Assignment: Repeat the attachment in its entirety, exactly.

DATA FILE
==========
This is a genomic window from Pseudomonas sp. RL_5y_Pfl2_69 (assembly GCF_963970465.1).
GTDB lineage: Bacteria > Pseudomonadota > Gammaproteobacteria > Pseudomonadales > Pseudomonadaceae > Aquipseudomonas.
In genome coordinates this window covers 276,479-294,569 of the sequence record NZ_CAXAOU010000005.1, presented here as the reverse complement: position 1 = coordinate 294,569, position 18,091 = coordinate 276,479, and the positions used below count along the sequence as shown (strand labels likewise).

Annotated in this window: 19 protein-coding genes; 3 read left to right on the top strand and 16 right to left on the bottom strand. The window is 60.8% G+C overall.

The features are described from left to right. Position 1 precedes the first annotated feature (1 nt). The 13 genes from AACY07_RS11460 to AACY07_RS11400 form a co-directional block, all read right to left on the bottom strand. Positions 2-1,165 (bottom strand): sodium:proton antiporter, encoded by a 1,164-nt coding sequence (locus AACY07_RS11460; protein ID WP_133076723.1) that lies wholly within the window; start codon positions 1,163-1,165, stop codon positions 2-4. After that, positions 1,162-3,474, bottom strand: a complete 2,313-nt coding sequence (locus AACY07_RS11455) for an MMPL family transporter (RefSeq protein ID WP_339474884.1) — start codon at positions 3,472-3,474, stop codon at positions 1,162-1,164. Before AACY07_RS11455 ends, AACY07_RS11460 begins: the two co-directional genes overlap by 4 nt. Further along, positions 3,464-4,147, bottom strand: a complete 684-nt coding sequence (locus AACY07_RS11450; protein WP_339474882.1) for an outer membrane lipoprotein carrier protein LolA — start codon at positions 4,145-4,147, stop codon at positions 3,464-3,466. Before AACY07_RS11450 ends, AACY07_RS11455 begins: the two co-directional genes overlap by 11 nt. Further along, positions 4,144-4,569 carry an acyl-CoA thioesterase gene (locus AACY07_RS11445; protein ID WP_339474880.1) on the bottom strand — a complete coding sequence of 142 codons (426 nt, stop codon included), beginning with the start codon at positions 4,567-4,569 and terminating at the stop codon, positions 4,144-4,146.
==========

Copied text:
This is a genomic window from Pseudomonas sp. RL_5y_Pfl2_69 (assembly GCF_963970465.1).
GTDB lineage: Bacteria > Pseudomonadota > Gammaproteobacteria > Pseudomonadales > Pseudomonadaceae > Aquipseudomonas.
In genome coordinates this window covers 276,479-294,569 of the sequence record NZ_CAXAOU010000005.1, presented here as the reverse complement: position 1 = coordinate 294,569, position 18,091 = coordinate 276,479, and the positions used below count along the sequence as shown (strand labels likewise).

Annotated in this window: 19 protein-coding genes; 3 read left to right on the top strand and 16 right to left on the bottom strand. The window is 60.8% G+C overall.

The features are described from left to right. Position 1 precedes the first annotated feature (1 nt). The 13 genes from AACY07_RS11460 to AACY07_RS11400 form a co-directional block, all read right to left on the bottom strand. Positions 2-1,165 (bottom strand): sodium:proton antiporter, encoded by a 1,164-nt coding sequence (locus AACY07_RS11460; protein ID WP_133076723.1) that lies wholly within the window; start codon positions 1,163-1,165, stop codon positions 2-4. After that, positions 1,162-3,474, bottom strand: a complete 2,313-nt coding sequence (locus AACY07_RS11455) for an MMPL family transporter (RefSeq protein ID WP_339474884.1) — start codon at positions 3,472-3,474, stop codon at positions 1,162-1,164. Before AACY07_RS11455 ends, AACY07_RS11460 begins: the two co-directional genes overlap by 4 nt. Further along, positions 3,464-4,147, bottom strand: a complete 684-nt coding sequence (locus AACY07_RS11450; protein WP_339474882.1) for an outer membrane lipoprotein carrier protein LolA — start codon at positions 4,145-4,147, stop codon at positions 3,464-3,466. Before AACY07_RS11450 ends, AACY07_RS11455 begins: the two co-directional genes overlap by 11 nt. Further along, positions 4,144-4,569 carry an acyl-CoA thioesterase gene (locus AACY07_RS11445; protein ID WP_339474880.1) on the bottom strand — a complete coding sequence of 142 codons (426 nt, stop codon included), beginning with the start codon at positions 4,567-4,569 and terminating at the stop codon, positions 4,144-4,146.